Hanoi pt. 1: Good Morning Vietnam
A whole new world, with extra motorbikes and scooters. Women’s museum, Temple of Literature, peaceful lakes and local delicacies.
This blog started out as a way to keep my friends and family in the loop as to my travels, whilst I documented my adventures and read my way round Asia. Instead, it became neglected, whilst I switched from staying-in-touch-mode to disconnect-from-reality-to-refocus mode. I started taking painstaking notes so that my travel writing would have appeal beyond those who knew me. I stopped reading on buses and coaches so I could stare out the window and appreciate the scenery. I finally confronted the doubts and thoughts that had been circling my head for months, which I had previously silenced with uni work, then work work.
I apologise for the preamble and the delay in posts, but here’s to taking off to new and unexpected destinations.
Oh the flights you’ll have with Malaysian Airlines
They might have a bit of a reputation, but the vegetarian meal options on a Malaysian Airlines flight are second to none. After a short early morning transfer in Kuala Lumpur’s airport, featuring a rainforest and a surprise marriage, I was soon in Vietnam.
Despite the scaremongering of the Melbourne airport check-in staff, it couldn’t have been easier to get the visa waiver sorted and get into the country – save the extremely long queue. With a stop off at an ATM with the fantastic Revolut card (which I really cannot recommend enough), I was off. My time in Hanoi is hereby a-go.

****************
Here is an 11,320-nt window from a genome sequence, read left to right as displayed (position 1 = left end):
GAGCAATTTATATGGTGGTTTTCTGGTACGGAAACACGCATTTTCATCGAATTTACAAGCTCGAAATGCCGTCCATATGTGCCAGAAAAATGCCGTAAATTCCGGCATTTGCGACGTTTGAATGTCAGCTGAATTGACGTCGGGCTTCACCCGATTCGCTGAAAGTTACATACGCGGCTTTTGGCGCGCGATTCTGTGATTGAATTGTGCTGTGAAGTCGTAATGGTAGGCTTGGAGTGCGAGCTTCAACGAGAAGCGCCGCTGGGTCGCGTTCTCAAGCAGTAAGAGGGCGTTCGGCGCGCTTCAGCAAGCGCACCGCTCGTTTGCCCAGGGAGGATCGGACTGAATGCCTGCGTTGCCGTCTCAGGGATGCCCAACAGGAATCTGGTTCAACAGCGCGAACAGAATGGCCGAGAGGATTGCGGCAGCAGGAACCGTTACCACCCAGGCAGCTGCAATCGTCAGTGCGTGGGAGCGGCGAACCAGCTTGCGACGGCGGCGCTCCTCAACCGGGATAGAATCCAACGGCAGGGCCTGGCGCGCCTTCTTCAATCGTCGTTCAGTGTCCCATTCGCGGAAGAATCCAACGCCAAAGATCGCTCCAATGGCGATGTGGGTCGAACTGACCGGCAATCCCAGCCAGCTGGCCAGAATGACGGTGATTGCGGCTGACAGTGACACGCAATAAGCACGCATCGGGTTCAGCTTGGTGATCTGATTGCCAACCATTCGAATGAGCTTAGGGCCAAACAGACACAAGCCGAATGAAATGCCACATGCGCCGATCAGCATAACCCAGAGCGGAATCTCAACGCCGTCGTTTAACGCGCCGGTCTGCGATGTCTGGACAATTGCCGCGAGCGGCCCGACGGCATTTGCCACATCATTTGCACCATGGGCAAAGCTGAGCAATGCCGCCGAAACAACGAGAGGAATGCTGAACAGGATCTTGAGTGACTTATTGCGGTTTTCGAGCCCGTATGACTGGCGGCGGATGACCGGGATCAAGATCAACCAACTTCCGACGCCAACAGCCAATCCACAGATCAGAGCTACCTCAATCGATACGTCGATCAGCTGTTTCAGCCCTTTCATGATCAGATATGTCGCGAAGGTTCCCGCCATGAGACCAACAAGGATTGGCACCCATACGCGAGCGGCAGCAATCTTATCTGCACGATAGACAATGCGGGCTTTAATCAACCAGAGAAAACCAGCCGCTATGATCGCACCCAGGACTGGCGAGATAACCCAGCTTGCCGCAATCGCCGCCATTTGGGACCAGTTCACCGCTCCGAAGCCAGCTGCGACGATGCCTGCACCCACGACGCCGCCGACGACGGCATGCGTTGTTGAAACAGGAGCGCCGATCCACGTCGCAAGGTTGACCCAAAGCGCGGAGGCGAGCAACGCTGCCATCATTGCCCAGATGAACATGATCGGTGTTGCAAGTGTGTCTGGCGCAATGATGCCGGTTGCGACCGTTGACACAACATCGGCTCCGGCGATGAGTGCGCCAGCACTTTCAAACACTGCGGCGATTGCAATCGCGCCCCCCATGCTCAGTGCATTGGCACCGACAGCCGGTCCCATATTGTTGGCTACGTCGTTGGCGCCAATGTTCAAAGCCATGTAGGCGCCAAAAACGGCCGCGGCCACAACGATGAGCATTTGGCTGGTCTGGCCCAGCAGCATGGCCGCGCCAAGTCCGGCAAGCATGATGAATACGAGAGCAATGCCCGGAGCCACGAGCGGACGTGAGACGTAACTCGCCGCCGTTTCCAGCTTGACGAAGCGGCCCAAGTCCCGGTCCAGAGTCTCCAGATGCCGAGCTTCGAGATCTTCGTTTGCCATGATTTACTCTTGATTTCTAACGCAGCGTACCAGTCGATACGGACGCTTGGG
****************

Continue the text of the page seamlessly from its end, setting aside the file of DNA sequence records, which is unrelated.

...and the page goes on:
05|08 – Arriving in the Old Quarter; it’s only Wrap & Roll but I like it
Despite planning on taking the local bus to the town, I met a girl also headed to the Old Quarter, whose friend had booked her a private taxi. The 150,000₫ price of this taxi had felt pretty steep, but in fact it’s actually only £5. Thus begins the part of my travels that were underpinned by excessive mental maths and currency conversions.
Dropped right into the centre of the Old Quarter, it’s hard not to be momentarily overwhelmed by the intensity of the surroundings. Buildings that were once built spaced apart have had buildings built in between them until there were no gaps left. Some families built their houses up, some built them out back. Coupled with a steady stream of motorbikes and scooters with up to five people crammed on, the whole effect is of a scrapbook with every space filled with something bustling.